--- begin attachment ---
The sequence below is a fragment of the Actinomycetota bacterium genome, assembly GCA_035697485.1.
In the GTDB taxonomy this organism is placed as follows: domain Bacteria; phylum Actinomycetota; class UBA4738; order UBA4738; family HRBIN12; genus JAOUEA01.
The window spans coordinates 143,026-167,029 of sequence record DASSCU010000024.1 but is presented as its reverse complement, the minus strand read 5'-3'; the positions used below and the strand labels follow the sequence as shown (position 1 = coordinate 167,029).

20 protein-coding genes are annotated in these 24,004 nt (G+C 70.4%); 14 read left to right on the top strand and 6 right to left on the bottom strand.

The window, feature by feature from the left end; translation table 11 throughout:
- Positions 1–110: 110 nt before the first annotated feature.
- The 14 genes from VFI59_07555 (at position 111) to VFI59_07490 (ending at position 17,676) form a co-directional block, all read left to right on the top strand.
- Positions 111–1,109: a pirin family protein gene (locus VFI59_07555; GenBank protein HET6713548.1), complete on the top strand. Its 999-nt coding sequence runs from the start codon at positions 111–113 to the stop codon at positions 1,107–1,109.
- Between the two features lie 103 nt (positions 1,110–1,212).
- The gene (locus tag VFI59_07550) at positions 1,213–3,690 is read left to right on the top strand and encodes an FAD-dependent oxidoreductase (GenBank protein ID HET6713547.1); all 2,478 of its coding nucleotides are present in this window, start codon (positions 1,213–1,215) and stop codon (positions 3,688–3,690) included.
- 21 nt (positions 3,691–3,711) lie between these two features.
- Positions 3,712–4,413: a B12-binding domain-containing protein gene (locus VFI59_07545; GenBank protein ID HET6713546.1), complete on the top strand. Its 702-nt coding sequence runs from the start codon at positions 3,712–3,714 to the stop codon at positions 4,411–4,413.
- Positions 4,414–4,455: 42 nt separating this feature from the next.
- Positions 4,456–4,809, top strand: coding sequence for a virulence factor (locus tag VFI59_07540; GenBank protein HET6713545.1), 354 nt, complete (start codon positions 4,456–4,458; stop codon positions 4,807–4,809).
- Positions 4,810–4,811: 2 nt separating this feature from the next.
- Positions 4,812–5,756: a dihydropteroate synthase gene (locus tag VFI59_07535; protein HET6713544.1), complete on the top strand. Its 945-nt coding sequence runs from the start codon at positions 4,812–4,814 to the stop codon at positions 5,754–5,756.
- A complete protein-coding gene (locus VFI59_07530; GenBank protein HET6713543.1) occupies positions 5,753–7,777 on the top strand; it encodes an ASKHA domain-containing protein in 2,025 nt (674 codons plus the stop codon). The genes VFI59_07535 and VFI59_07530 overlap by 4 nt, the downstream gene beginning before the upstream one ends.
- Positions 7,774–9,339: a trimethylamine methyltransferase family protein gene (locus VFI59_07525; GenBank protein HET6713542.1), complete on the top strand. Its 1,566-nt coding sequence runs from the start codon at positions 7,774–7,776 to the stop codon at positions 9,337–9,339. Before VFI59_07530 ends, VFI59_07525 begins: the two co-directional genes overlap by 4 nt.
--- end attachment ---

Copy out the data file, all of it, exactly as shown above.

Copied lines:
The sequence below is a fragment of the Actinomycetota bacterium genome, assembly GCA_035697485.1.
In the GTDB taxonomy this organism is placed as follows: domain Bacteria; phylum Actinomycetota; class UBA4738; order UBA4738; family HRBIN12; genus JAOUEA01.
The window spans coordinates 143,026-167,029 of sequence record DASSCU010000024.1 but is presented as its reverse complement, the minus strand read 5'-3'; the positions used below and the strand labels follow the sequence as shown (position 1 = coordinate 167,029).

20 protein-coding genes are annotated in these 24,004 nt (G+C 70.4%); 14 read left to right on the top strand and 6 right to left on the bottom strand.

The window, feature by feature from the left end; translation table 11 throughout:
- Positions 1–110: 110 nt before the first annotated feature.
- The 14 genes from VFI59_07555 (at position 111) to VFI59_07490 (ending at position 17,676) form a co-directional block, all read left to right on the top strand.
- Positions 111–1,109: a pirin family protein gene (locus VFI59_07555; GenBank protein HET6713548.1), complete on the top strand. Its 999-nt coding sequence runs from the start codon at positions 111–113 to the stop codon at positions 1,107–1,109.
- Between the two features lie 103 nt (positions 1,110–1,212).
- The gene (locus tag VFI59_07550) at positions 1,213–3,690 is read left to right on the top strand and encodes an FAD-dependent oxidoreductase (GenBank protein ID HET6713547.1); all 2,478 of its coding nucleotides are present in this window, start codon (positions 1,213–1,215) and stop codon (positions 3,688–3,690) included.
- 21 nt (positions 3,691–3,711) lie between these two features.
- Positions 3,712–4,413: a B12-binding domain-containing protein gene (locus VFI59_07545; GenBank protein ID HET6713546.1), complete on the top strand. Its 702-nt coding sequence runs from the start codon at positions 3,712–3,714 to the stop codon at positions 4,411–4,413.
- Positions 4,414–4,455: 42 nt separating this feature from the next.
- Positions 4,456–4,809, top strand: coding sequence for a virulence factor (locus tag VFI59_07540; GenBank protein HET6713545.1), 354 nt, complete (start codon positions 4,456–4,458; stop codon positions 4,807–4,809).
- Positions 4,810–4,811: 2 nt separating this feature from the next.
- Positions 4,812–5,756: a dihydropteroate synthase gene (locus tag VFI59_07535; protein HET6713544.1), complete on the top strand. Its 945-nt coding sequence runs from the start codon at positions 4,812–4,814 to the stop codon at positions 5,754–5,756.
- A complete protein-coding gene (locus VFI59_07530; GenBank protein HET6713543.1) occupies positions 5,753–7,777 on the top strand; it encodes an ASKHA domain-containing protein in 2,025 nt (674 codons plus the stop codon). The genes VFI59_07535 and VFI59_07530 overlap by 4 nt, the downstream gene beginning before the upstream one ends.
- Positions 7,774–9,339: a trimethylamine methyltransferase family protein gene (locus VFI59_07525; GenBank protein HET6713542.1), complete on the top strand. Its 1,566-nt coding sequence runs from the start codon at positions 7,774–7,776 to the stop codon at positions 9,337–9,339. Before VFI59_07530 ends, VFI59_07525 begins: the two co-directional genes overlap by 4 nt.